2. Set clear expectations
What results, targets, and deadlines are expected of your staff? And how do these contribute towards your organization’s objectives? Good communication is the key to managing expectations.
3. Invest in training and professional development
When investing in training and professional development, it’s important to realize that this is an ongoing process. Many companies pay special attention to training when onboarding new employees, but make the mistake of thinking this is a one-off event. On the contrary, it’s vital employees hone their skills and knowledge on an ongoing basis, especially in our modern-day digital age.
4. Improve onboarding
Onboarding new employees properly is often a factor that’s grossly underestimated. Effective onboarding ensures that staff become productive and adapt to their new work surroundings more quickly.
5. Improve corporate culture
Scientific studies have shown that happy employees perform better. A healthy, pleasant workplace where people are actively involved in the decision-making process and aren’t intimidated by their superiors helps boost productivity and creativity.
6. Use the right tools
Using the right collaboration and communication tools also helps boost employee performance, for example Microsoft 365, any one of numerous Google web applications, or planning tools such as Asana and Monday. So, why not create a well-defined digital work environment with clear policies and guidelines relating to the use of these tools?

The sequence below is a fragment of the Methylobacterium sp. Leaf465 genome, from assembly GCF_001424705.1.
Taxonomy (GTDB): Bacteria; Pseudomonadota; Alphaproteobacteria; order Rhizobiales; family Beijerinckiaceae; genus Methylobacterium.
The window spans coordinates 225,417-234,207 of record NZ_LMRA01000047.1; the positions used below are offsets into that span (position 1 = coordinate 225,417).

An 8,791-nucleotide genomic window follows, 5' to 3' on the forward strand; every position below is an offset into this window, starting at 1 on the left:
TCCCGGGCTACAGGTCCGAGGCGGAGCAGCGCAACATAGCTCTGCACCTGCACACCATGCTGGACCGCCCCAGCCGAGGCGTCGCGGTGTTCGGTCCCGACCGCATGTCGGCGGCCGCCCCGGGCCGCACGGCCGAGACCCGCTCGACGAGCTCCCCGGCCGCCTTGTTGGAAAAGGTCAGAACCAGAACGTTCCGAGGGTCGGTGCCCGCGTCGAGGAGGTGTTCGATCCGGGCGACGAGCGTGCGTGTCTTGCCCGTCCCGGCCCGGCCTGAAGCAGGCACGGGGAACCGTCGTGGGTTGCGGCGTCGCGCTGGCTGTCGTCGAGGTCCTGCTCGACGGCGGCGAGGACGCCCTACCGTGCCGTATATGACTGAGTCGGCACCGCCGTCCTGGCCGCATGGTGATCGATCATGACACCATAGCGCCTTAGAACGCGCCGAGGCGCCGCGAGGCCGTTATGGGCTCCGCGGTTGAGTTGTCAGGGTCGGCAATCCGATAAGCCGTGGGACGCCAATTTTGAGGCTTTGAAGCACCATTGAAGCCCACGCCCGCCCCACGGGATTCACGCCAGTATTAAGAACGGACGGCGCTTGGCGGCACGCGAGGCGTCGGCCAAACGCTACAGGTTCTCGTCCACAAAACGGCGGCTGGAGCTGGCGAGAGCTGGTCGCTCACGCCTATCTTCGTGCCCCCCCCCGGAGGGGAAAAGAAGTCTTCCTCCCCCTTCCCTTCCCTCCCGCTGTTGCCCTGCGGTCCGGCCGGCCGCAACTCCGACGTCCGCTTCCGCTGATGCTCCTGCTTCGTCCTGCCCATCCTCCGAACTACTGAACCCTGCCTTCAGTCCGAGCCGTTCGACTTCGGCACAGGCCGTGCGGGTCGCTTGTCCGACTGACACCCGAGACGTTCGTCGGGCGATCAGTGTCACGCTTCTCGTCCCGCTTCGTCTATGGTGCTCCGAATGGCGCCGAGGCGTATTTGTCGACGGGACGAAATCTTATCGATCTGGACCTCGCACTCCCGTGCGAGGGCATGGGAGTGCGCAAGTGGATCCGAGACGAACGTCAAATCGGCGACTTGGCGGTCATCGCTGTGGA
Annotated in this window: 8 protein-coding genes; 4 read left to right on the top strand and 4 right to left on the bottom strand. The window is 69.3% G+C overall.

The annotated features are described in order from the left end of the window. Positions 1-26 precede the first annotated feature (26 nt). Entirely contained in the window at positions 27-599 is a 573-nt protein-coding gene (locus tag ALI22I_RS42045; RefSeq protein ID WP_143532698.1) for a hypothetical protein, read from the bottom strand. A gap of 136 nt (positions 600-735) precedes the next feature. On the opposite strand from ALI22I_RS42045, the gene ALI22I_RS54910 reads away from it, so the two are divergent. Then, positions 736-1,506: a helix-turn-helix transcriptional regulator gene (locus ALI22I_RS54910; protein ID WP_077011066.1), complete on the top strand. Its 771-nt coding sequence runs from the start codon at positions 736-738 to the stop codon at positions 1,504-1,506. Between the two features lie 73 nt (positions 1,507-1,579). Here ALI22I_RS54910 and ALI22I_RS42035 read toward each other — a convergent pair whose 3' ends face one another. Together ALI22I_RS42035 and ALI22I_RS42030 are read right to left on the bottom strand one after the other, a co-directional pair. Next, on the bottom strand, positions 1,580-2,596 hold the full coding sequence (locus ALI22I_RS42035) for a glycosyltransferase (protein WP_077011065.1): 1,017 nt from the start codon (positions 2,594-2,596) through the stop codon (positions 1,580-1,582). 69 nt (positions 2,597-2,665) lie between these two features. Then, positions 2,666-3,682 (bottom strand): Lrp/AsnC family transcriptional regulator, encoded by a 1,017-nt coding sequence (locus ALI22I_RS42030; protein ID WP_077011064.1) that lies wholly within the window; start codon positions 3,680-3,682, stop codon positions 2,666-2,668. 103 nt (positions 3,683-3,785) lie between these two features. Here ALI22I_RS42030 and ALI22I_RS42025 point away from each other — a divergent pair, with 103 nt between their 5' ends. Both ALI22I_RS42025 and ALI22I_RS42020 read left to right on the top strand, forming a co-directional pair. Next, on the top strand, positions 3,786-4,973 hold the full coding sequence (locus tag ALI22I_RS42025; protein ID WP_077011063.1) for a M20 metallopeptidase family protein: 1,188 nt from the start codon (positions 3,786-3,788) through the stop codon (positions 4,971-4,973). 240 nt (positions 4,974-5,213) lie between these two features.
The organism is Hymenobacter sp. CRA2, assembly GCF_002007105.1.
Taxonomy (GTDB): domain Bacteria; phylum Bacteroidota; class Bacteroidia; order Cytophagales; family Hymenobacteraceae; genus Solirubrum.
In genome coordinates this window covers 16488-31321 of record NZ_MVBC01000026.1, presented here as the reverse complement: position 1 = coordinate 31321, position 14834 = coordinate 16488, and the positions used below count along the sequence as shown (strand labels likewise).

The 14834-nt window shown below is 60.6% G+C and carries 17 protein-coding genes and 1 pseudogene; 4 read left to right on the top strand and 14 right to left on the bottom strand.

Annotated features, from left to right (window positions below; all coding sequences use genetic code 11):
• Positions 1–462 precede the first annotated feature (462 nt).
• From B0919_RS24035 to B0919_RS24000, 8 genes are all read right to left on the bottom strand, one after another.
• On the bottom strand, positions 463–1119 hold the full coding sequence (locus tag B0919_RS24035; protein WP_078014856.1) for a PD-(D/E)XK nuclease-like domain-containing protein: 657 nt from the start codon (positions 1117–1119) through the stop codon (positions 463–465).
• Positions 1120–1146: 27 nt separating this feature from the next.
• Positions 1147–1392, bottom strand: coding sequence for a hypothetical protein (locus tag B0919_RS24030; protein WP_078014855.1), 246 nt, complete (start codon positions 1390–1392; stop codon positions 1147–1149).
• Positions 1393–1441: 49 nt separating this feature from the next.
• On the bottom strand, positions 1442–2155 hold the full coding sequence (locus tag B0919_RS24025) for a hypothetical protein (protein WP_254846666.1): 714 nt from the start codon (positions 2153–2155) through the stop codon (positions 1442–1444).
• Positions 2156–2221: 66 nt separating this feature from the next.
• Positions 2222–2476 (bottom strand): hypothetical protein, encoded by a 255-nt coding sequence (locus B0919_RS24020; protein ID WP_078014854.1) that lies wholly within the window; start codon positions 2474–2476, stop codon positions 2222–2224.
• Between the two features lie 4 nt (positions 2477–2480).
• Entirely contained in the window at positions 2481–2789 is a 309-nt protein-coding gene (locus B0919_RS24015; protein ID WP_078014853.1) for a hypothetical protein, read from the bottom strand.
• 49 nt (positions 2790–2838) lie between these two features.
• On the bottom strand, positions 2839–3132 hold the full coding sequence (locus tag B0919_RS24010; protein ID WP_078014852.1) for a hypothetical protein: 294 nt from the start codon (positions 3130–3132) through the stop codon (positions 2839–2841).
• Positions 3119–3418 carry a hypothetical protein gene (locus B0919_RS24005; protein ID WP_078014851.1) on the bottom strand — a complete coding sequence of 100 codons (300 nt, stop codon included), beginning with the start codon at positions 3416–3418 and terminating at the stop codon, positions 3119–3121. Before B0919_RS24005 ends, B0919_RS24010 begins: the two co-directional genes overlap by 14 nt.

7. Stop micromanaging
Good managers act as coaches. Ultimately, they make the decisions, but they do so in close consultation with their staff. Good managers also know how to delegate while remaining accessible for advice, questions, and guidance.
Unfortunately, many managers have a tendency to micromanage. Often, they’re control freaks who place unrealistic demands on their staff. Their control issues smother employee creativity and pro-activity – two characteristics that contribute significantly towards higher productivity and performance.
8. Improve teamwork
It seems obvious, but in practice it’s not always that easy to get a team working together. Often, culture, hierarchy, or leadership style gets in the way.
There are several ways to improve team cooperation:
- setting clear, shared goals
- choosing the right team leader
- assigning tasks and roles properly
- celebrating successes collectively
- giving each other feedback
- addressing each other about results
Read our article, 9 tips for successful team cooperation.
9. Improve interdepartmental communication
Over time, departments tend to become isolated islands within the larger organization. This gets in the way of interdepartmental cooperation and hampers individual employee performance. When departments know what other departments are doing and align their operations accordingly, individual employee performance can improve significantly. Open communication between departments is an important step in the right direction.
10. Celebrate successes
Create opportunities for your staff to celebrate their achievements and milestones. Of course, a bonus is a welcome sign of appreciation, but a heartfelt thank you, a token gift, or after-work drinks often work just as well. They help boost motivation levels, which in turn encourage staff to work harder on their performance levels.
Make it visual!
Skills matrices are a great tool for helping you keep track of employee performance and monitor progress. They provide a clear picture of your employees’ skills and knowledge levels. By keeping these matrices up to date, you can also track their professional development.
Spreadsheets are a good way to start exploring skills matrices. But chances are that after a while you’ll want to take your skills management system to the next level. When this time comes, AG5’s software is the perfect solution.